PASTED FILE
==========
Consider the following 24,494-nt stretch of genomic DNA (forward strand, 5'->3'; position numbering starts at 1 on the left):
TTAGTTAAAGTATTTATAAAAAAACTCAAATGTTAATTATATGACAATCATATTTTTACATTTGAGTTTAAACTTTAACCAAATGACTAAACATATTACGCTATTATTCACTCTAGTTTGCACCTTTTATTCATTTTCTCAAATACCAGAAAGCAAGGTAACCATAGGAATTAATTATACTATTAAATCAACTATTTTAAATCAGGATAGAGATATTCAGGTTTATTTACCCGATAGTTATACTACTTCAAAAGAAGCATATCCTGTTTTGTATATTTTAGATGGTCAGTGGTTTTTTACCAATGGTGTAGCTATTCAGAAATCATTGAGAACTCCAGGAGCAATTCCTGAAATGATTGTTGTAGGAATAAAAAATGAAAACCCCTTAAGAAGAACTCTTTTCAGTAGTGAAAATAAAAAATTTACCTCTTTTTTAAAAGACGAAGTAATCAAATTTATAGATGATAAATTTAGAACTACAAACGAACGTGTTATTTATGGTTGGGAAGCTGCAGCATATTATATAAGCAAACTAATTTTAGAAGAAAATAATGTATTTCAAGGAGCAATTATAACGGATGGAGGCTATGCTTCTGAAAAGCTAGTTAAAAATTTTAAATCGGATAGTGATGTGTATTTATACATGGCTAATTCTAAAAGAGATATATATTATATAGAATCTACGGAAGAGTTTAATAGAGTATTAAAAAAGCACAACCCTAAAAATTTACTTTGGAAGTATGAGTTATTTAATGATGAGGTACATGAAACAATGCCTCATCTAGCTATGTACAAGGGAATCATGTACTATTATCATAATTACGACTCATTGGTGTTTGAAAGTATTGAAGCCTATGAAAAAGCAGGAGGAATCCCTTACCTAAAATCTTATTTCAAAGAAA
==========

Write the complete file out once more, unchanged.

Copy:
Consider the following 24,494-nt stretch of genomic DNA (forward strand, 5'->3'; position numbering starts at 1 on the left):
TTAGTTAAAGTATTTATAAAAAAACTCAAATGTTAATTATATGACAATCATATTTTTACATTTGAGTTTAAACTTTAACCAAATGACTAAACATATTACGCTATTATTCACTCTAGTTTGCACCTTTTATTCATTTTCTCAAATACCAGAAAGCAAGGTAACCATAGGAATTAATTATACTATTAAATCAACTATTTTAAATCAGGATAGAGATATTCAGGTTTATTTACCCGATAGTTATACTACTTCAAAAGAAGCATATCCTGTTTTGTATATTTTAGATGGTCAGTGGTTTTTTACCAATGGTGTAGCTATTCAGAAATCATTGAGAACTCCAGGAGCAATTCCTGAAATGATTGTTGTAGGAATAAAAAATGAAAACCCCTTAAGAAGAACTCTTTTCAGTAGTGAAAATAAAAAATTTACCTCTTTTTTAAAAGACGAAGTAATCAAATTTATAGATGATAAATTTAGAACTACAAACGAACGTGTTATTTATGGTTGGGAAGCTGCAGCATATTATATAAGCAAACTAATTTTAGAAGAAAATAATGTATTTCAAGGAGCAATTATAACGGATGGAGGCTATGCTTCTGAAAAGCTAGTTAAAAATTTTAAATCGGATAGTGATGTGTATTTATACATGGCTAATTCTAAAAGAGATATATATTATATAGAATCTACGGAAGAGTTTAATAGAGTATTAAAAAAGCACAACCCTAAAAATTTACTTTGGAAGTATGAGTTATTTAATGATGAGGTACATGAAACAATGCCTCATCTAGCTATGTACAAGGGAATCATGTACTATTATCATAATTACGACTCATTGGTGTTTGAAAGTATTGAAGCCTATGAAAAAGCAGGAGGAATCCCTTACCTAAAATCTTATTTCAAAGAAA